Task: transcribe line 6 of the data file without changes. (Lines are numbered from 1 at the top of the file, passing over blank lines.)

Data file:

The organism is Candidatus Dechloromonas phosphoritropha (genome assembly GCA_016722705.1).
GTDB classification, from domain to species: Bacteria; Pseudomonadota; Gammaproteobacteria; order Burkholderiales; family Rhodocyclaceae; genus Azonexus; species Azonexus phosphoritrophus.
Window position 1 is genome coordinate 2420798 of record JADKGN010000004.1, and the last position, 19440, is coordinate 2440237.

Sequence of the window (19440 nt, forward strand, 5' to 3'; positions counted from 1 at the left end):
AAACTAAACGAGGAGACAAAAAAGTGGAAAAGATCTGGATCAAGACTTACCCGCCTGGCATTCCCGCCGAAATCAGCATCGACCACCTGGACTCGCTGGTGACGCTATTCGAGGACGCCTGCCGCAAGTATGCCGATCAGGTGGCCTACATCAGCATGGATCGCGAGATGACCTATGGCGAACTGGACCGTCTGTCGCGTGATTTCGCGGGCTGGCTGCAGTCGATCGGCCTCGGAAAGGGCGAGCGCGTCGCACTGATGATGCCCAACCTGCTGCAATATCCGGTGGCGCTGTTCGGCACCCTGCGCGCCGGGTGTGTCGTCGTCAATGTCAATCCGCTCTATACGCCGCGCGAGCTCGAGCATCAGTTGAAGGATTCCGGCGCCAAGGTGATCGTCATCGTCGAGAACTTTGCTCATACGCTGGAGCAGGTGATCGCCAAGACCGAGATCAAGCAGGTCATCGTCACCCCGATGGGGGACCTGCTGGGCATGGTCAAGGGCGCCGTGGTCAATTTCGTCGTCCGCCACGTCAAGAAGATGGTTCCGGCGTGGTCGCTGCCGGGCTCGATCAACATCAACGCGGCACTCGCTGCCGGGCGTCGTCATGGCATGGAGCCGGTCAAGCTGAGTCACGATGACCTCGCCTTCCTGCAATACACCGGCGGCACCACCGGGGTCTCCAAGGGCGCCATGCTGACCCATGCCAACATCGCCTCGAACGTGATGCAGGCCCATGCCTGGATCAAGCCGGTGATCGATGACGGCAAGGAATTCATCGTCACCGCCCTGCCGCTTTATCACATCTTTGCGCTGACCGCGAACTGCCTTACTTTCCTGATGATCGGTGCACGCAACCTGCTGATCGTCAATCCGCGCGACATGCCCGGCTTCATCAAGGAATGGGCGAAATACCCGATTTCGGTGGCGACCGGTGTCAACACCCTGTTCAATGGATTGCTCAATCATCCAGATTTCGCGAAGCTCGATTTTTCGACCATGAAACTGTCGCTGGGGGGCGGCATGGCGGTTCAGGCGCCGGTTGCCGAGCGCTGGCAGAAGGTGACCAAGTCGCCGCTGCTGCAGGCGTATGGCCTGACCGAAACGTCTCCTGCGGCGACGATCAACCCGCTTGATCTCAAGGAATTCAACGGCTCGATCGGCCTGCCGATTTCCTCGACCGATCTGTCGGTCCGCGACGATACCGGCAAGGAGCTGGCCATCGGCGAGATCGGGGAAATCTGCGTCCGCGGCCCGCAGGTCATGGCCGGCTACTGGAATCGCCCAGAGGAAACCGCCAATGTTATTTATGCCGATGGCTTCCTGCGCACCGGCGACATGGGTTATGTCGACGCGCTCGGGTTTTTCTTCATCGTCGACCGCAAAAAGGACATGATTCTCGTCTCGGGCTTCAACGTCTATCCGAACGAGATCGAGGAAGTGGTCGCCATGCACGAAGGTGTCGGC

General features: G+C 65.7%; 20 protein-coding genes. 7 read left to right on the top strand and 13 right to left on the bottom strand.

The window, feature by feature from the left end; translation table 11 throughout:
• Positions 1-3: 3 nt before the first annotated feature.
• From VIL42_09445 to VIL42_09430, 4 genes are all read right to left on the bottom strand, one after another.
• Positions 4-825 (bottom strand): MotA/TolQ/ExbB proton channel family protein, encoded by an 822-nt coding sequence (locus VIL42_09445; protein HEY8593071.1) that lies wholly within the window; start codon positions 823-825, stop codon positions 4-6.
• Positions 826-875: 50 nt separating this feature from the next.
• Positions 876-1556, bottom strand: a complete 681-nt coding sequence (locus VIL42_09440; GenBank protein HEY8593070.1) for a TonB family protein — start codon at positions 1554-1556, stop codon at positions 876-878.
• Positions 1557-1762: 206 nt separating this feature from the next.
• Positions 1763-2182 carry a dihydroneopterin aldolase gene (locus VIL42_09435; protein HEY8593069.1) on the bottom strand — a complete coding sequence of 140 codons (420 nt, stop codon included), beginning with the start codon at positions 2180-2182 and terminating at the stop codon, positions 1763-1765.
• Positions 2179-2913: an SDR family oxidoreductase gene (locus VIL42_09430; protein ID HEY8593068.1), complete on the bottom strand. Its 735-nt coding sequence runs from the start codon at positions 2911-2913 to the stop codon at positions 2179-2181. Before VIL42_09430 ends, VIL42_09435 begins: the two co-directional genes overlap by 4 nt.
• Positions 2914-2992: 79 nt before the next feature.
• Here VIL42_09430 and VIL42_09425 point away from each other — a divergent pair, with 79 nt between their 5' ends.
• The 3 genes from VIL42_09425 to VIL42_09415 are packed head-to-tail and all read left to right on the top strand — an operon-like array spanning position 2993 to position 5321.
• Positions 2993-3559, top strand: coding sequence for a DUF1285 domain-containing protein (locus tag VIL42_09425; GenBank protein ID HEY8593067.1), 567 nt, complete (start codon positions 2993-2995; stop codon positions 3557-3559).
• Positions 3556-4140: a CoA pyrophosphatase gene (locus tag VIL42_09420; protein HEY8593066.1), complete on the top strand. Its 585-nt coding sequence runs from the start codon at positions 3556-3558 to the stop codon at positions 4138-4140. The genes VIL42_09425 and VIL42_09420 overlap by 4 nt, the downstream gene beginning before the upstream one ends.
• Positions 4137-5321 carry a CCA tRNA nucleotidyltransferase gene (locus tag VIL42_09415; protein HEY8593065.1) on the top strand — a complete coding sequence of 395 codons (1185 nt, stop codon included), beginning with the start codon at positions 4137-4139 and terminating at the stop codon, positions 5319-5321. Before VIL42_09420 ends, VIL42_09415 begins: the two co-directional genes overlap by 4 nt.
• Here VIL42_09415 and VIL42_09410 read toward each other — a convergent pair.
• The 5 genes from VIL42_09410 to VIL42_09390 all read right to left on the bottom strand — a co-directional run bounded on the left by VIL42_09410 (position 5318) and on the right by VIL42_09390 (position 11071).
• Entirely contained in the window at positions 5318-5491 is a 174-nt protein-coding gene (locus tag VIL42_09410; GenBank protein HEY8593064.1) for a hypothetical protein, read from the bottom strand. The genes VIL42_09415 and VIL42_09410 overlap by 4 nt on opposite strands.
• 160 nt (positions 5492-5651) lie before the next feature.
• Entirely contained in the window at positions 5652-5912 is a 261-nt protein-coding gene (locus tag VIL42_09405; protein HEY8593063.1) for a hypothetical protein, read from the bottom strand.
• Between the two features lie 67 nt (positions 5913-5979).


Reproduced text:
General features: G+C 65.7%; 20 protein-coding genes. 7 read left to right on the top strand and 13 right to left on the bottom strand.